At the suggestion of the committee, the Subdivision of Copyright of the Council for Cultural Affairs at the Agency for Cultural Affairs conducted a study of issues related to copyright, which led to the 2012 amendment of the Copyright Law. This enabled the NDL to conduct interactive transmission to domestic libraries of NDL holdings that are out-of-print or otherwise difficult to obtain.2 Subsequently in January 2014, the NDL launched its Digitized Contents Transmission Service for Libraries (the Service). As of May 2015, access to 1,380,000 items is available at libraries throughout Japan. Before the Service was launched, these materials had been available to the public only on the premises at any of the three NDL facilities: the Tokyo Main Library, the Kansai-kan, or the International Library of Children’s Literature. Thus, in addition to using the Internet and visiting the NDL premises, this new means of distributing library materials has vastly expanded opportunities for the general public in Japan to access digitized materials.3

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2. Stakeholder Council for Digitization and Use of Library Materials

The Service is provided per terms determined by the Stakeholder Council for Digitization and Use of Library Materials (the Council). The Council was established by the NDL and comprises representatives from libraries and associations of rights holders and publishers. The NDL works to accommodate the needs not only of libraries but also of associations of rights holders and publishers, in order to protect the commercial interests of these parties. In chapters 3 to 5, we will look at the terms agreed to by the Council.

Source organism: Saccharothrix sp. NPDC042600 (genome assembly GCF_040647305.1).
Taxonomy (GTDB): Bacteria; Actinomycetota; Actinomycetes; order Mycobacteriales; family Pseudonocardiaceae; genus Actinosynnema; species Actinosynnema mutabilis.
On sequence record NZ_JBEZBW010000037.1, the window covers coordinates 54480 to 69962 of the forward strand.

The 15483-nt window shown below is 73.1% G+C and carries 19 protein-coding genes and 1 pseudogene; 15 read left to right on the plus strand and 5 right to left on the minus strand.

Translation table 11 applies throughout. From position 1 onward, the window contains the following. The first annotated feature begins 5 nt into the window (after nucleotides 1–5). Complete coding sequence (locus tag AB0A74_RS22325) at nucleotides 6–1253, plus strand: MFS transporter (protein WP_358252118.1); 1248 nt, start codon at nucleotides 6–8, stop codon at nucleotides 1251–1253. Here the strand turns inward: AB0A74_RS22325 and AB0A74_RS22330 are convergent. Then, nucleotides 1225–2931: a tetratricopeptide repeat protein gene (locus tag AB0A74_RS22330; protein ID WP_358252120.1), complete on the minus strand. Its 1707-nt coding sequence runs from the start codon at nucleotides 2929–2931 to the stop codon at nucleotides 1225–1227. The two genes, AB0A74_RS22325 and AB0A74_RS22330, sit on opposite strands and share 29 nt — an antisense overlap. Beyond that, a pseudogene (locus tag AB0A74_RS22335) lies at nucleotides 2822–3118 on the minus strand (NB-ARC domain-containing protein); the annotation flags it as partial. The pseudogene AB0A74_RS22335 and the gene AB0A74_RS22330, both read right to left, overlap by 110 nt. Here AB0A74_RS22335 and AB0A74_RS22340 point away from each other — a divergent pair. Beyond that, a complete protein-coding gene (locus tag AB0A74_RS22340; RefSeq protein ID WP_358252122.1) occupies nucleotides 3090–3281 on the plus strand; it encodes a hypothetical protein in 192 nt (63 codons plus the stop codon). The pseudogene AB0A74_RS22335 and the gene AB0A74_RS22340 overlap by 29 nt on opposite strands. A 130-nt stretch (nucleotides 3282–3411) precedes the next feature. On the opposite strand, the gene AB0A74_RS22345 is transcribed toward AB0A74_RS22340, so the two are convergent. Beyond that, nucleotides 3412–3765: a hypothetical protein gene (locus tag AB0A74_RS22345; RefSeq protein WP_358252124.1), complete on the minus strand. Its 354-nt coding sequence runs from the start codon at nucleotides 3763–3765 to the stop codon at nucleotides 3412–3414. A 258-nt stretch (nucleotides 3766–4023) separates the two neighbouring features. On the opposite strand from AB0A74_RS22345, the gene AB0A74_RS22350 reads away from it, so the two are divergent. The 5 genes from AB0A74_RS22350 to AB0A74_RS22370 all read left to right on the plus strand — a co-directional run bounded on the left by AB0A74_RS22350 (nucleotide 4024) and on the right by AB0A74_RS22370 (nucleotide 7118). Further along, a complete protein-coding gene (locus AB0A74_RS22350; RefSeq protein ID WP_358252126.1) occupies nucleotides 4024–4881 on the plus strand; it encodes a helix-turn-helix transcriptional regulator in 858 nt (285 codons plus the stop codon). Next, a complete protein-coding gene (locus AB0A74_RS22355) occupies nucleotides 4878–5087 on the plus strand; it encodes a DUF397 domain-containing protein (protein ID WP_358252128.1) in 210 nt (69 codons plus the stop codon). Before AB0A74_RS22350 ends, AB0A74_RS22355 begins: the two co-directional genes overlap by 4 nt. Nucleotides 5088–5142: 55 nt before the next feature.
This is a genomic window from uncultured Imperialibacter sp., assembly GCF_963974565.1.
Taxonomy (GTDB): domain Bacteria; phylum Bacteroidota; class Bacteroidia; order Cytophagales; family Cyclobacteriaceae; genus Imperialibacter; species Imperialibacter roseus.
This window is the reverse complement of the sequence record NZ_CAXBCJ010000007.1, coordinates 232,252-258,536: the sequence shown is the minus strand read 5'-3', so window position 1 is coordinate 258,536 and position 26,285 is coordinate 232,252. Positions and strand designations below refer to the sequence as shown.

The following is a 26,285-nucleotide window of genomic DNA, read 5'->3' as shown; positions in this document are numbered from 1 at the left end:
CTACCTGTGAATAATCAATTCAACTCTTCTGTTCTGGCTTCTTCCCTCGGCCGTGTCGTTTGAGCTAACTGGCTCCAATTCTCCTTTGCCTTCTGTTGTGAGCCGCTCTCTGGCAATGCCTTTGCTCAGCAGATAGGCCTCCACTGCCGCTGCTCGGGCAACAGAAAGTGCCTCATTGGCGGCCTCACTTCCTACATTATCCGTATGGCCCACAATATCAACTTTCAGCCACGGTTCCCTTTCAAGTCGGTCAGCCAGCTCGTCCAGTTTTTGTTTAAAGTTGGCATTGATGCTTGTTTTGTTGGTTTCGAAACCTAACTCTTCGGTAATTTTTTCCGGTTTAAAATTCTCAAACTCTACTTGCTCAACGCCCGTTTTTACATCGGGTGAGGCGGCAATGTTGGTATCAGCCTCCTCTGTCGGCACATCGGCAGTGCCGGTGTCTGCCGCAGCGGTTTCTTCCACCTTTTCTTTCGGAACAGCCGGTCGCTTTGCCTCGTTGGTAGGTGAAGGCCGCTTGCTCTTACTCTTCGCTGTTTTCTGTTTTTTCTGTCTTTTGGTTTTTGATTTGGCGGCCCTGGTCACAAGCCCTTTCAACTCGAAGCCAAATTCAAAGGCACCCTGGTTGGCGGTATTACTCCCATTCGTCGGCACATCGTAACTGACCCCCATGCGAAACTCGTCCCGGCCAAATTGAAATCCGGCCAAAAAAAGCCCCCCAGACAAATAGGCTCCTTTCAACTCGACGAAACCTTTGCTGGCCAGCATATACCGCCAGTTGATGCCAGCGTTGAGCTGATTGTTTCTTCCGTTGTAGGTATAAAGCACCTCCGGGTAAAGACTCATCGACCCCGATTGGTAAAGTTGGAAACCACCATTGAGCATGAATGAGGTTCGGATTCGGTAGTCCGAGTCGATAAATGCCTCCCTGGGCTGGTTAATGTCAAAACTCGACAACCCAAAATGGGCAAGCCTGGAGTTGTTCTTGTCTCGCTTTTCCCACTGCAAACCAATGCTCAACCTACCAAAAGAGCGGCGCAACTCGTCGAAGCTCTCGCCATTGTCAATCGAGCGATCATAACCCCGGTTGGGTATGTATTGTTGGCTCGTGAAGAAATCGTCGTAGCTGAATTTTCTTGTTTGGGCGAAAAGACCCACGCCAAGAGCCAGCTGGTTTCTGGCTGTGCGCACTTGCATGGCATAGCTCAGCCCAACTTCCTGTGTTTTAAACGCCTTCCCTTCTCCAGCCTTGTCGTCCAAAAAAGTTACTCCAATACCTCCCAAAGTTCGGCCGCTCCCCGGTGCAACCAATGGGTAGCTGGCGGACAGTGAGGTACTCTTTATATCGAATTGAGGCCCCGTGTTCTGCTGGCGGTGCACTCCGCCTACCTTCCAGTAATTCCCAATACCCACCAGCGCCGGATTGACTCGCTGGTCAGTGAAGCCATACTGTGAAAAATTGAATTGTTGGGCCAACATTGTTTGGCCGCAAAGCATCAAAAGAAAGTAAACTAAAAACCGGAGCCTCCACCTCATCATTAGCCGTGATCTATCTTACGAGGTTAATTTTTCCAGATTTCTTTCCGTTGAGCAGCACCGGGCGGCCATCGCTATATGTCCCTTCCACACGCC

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3. Partner libraries

Only libraries that fulfill the conditions stipulated in Clause 1, Article 31 of the Copyright Law, most of which are public or academic libraries, are able to become an NDL partner library and subscribe to the Service.

A library that wishes to become an NDL partner library must submit an application to the NDL. The library must also fulfill several other conditions, such as having computers and printers onsite as well as registering an IP address for use in accessing the Service.

The number of partner libraries as of May 18, 2015 is 507; including 282 public libraries, 210 academic libraries, and 15 libraries which are neither.

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4. Available materials

Of the many different kinds of materials in the NDL Digital Collections,4 only books, historical materials, periodicals, and doctoral dissertations that are out of print or otherwise difficult to obtain are available via the Service. Here "difficult to obtain" means that there are no copies held by publishers or bookstores nor are e-book versions commercially available, and thus these items are generally difficult for libraries to purchase.

In order to restrict materials available via the Service to those that are difficult to obtain, the NDL has instituted three procedures, which are referred to as "exclusion procedures."